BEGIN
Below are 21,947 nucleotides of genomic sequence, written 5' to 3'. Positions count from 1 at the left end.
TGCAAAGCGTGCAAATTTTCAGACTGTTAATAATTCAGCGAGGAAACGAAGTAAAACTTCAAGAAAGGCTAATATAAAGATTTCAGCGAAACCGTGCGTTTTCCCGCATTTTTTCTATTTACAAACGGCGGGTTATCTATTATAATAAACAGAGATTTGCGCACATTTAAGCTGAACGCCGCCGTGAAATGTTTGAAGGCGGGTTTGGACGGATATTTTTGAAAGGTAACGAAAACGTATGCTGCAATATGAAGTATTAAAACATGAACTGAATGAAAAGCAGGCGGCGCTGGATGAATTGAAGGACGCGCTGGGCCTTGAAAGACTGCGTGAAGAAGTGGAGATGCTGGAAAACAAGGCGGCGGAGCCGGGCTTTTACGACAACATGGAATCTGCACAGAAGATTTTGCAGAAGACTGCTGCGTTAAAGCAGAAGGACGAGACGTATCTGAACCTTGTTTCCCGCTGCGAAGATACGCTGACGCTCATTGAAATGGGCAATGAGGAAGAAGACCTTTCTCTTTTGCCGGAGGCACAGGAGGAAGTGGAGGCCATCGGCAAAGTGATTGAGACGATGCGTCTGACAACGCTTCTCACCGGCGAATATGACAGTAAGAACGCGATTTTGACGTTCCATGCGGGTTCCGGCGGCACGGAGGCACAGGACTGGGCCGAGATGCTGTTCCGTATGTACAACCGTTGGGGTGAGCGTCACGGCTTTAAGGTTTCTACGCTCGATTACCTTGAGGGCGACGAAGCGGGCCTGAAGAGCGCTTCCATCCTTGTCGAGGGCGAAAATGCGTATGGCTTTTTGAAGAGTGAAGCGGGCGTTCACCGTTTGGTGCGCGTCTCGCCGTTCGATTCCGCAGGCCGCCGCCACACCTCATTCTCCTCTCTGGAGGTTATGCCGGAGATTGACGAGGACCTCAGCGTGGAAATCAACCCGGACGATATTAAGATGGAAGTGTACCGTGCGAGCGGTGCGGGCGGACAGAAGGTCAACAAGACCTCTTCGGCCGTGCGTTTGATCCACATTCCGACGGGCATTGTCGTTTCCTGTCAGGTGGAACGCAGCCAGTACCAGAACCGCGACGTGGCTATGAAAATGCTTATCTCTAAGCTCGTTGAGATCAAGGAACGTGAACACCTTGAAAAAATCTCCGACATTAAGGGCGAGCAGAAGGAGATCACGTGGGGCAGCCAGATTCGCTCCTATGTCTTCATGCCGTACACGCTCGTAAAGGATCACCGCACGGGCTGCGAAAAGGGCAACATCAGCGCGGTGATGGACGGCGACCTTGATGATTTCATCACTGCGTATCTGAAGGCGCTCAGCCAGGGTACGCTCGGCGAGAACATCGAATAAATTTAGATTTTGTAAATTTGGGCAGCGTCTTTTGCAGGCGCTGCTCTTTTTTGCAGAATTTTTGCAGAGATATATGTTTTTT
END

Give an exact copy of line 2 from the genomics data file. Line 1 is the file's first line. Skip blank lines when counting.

TGCAAAGCGTGCAAATTTTCAGACTGTTAATAATTCAGCGAGGAAACGAAGTAAAACTTCAAGAAAGGCTAATATAAAGATTTCAGCGAAACCGTGCGTTTTCCCGCATTTTTTCTATTTACAAACGGCGGGTTATCTATTATAATAAACAGAGATTTGCGCACATTTAAGCTGAACGCCGCCGTGAAATGTTTGAAGGCGGGTTTGGACGGATATTTTTGAAAGGTAACGAAAACGTATGCTGCAATATGAAGTATTAAAACATGAACTGAATGAAAAGCAGGCGGCGCTGGATGAATTGAAGGACGCGCTGGGCCTTGAAAGACTGCGTGAAGAAGTGGAGATGCTGGAAAACAAGGCGGCGGAGCCGGGCTTTTACGACAACATGGAATCTGCACAGAAGATTTTGCAGAAGACTGCTGCGTTAAAGCAGAAGGACGAGACGTATCTGAACCTTGTTTCCCGCTGCGAAGATACGCTGACGCTCATTGAAATGGGCAATGAGGAAGAAGACCTTTCTCTTTTGCCGGAGGCACAGGAGGAAGTGGAGGCCATCGGCAAAGTGATTGAGACGATGCGTCTGACAACGCTTCTCACCGGCGAATATGACAGTAAGAACGCGATTTTGACGTTCCATGCGGGTTCCGGCGGCACGGAGGCACAGGACTGGGCCGAGATGCTGTTCCGTATGTACAACCGTTGGGGTGAGCGTCACGGCTTTAAGGTTTCTACGCTCGATTACCTTGAGGGCGACGAAGCGGGCCTGAAGAGCGCTTCCATCCTTGTCGAGGGCGAAAATGCGTATGGCTTTTTGAAGAGTGAAGCGGGCGTTCACCGTTTGGTGCGCGTCTCGCCGTTCGATTCCGCAGGCCGCCGCCACACCTCATTCTCCTCTCTGGAGGTTATGCCGGAGATTGACGAGGACCTCAGCGTGGAAATCAACCCGGACGATATTAAGATGGAAGTGTACCGTGCGAGCGGTGCGGGCGGACAGAAGGTCAACAAGACCTCTTCGGCCGTGCGTTTGATCCACATTCCGACGGGCATTGTCGTTTCCTGTCAGGTGGAACGCAGCCAGTACCAGAACCGCGACGTGGCTATGAAAATGCTTATCTCTAAGCTCGTTGAGATCAAGGAACGTGAACACCTTGAAAAAATCTCCGACATTAAGGGCGAGCAGAAGGAGATCACGTGGGGCAGCCAGATTCGCTCCTATGTCTTCATGCCGTACACGCTCGTAAAGGATCACCGCACGGGCTGCGAAAAGGGCAACATCAGCGCGGTGATGGACGGCGACCTTGATGATTTCATCACTGCGTATCTGAAGGCGCTCAGCCAGGGTACGCTCGGCGAGAACATCGAATAAATTTAGATTTTGTAAATTTGGGCAGCGTCTTTTGCAGGCGCTGCTCTTTTTTGCAGAATTTTTGCAGAGATATATGTTTTTT